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Student Profile (continued)

Tim Fu, MBA ’12

Fu believes Home Team Therapy has a unique edge.

“No one really puts it together into a medical application,” he said. “I think we have something special between the therapist, the game, and the patient. And later, between the trainer, the game, and the patient.”

Video game development is an accidental future for Fu, whose passion lies in the development and marketing of renewable energy models, the reason he came to MIT Sloan in the first place. A mechanical engineering graduate from Cornell University, his solar design team there formed a residential green home design firm, ZeroEnergy Design. Fu moved to New York City to work as an HVAC engineer at Jaros Baum & Bolles. Projects there included the new World Trade Center development.

But Fu—like many of the young innovators at MIT Sloan—saw a better model for what he was doing. His intentions are no less than colossal: find ways to build large-scale renewable energy enterprises supported by a community of like-minded investors. This spring, Fu led an MIT Sloan Clean Energy Study Tour to the island of Samso in Denmark, where many residents own shares in the 21-turbine wind farm that powers the entire island, with saleable energy to spare.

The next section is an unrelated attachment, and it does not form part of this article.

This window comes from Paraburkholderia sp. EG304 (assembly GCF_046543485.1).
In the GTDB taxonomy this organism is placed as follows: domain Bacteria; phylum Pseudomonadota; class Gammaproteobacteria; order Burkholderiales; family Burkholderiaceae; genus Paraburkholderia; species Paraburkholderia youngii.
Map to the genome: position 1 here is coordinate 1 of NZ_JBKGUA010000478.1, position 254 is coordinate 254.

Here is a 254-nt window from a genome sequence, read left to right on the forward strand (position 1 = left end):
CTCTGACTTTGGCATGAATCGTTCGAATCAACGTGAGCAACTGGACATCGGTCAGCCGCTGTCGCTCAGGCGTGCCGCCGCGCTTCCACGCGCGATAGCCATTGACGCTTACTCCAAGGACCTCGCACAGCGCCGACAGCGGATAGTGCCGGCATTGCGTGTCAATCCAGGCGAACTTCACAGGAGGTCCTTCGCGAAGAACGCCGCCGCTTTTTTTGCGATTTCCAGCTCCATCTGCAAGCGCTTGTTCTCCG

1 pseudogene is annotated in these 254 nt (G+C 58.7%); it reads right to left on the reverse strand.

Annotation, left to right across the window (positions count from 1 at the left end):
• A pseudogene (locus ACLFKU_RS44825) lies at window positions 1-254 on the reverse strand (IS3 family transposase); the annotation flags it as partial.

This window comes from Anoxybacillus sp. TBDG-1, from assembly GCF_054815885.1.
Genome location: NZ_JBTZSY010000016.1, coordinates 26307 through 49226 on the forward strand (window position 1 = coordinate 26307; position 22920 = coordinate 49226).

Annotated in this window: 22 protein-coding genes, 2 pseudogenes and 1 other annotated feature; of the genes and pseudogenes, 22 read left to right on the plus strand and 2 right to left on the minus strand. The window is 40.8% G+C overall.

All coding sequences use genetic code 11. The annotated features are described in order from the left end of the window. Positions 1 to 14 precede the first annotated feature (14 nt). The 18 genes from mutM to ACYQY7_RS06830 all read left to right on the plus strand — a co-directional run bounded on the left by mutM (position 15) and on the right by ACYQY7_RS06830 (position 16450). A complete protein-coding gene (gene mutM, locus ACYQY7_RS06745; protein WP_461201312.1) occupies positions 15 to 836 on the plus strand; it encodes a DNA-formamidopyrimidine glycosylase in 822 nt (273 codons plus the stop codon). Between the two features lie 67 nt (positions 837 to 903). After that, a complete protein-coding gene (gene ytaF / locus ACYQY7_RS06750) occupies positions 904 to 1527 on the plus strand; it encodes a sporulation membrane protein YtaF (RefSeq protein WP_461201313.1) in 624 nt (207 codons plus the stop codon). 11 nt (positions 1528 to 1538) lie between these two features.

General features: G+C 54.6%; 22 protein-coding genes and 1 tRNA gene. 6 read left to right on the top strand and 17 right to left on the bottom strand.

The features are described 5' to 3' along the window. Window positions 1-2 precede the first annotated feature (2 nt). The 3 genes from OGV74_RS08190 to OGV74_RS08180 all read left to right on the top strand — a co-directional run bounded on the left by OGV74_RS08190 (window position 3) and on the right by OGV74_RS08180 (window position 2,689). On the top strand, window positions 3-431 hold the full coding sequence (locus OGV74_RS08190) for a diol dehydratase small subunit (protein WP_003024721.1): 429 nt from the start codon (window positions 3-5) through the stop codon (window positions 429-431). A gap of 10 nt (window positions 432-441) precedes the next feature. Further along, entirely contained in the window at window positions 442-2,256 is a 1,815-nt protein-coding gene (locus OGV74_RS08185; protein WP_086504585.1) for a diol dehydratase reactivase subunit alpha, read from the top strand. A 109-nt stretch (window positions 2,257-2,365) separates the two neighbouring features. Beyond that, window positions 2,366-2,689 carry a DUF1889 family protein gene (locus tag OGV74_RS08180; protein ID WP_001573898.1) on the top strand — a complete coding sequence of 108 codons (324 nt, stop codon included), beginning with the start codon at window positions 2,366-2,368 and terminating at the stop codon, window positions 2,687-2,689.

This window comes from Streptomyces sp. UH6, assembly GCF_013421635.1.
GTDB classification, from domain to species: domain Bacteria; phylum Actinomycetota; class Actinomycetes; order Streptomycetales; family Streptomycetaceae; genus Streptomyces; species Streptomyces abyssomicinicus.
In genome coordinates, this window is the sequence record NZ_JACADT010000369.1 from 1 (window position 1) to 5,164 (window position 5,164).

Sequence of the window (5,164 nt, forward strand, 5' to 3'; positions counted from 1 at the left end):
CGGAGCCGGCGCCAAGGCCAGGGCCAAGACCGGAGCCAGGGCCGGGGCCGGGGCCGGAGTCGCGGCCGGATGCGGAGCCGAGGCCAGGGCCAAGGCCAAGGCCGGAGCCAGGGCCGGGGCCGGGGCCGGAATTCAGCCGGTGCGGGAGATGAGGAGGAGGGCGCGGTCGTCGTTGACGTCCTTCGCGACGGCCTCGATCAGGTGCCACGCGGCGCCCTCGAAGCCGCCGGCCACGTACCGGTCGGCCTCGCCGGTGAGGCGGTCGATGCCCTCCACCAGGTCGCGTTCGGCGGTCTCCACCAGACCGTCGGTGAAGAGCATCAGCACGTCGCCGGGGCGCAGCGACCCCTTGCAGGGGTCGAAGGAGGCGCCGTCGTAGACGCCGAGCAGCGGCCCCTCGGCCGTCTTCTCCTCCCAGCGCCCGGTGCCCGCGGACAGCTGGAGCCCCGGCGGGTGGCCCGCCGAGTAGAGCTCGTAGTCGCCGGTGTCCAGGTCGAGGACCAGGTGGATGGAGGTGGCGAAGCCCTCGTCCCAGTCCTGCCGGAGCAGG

“I think there’s demand out there from people who want to invest, but just don’t know how or have the options right now,” Fu said about the United States.

The traditional challenges abound. The national energy infrastructure is built on a gas and oil model. Outside of a few small regions, Americans have shown resistance to the arguable unsightliness of wind turbines. And investment cost may feel prohibitive to many.

“We’re hoping to address some of that,” Fu said. “A lot of people who bought into renewable energy are early adopters. Someone’s getting (the financial benefit), and right now it’s big investment companies and private equity firms. We’d like to give that financial return to the end users.”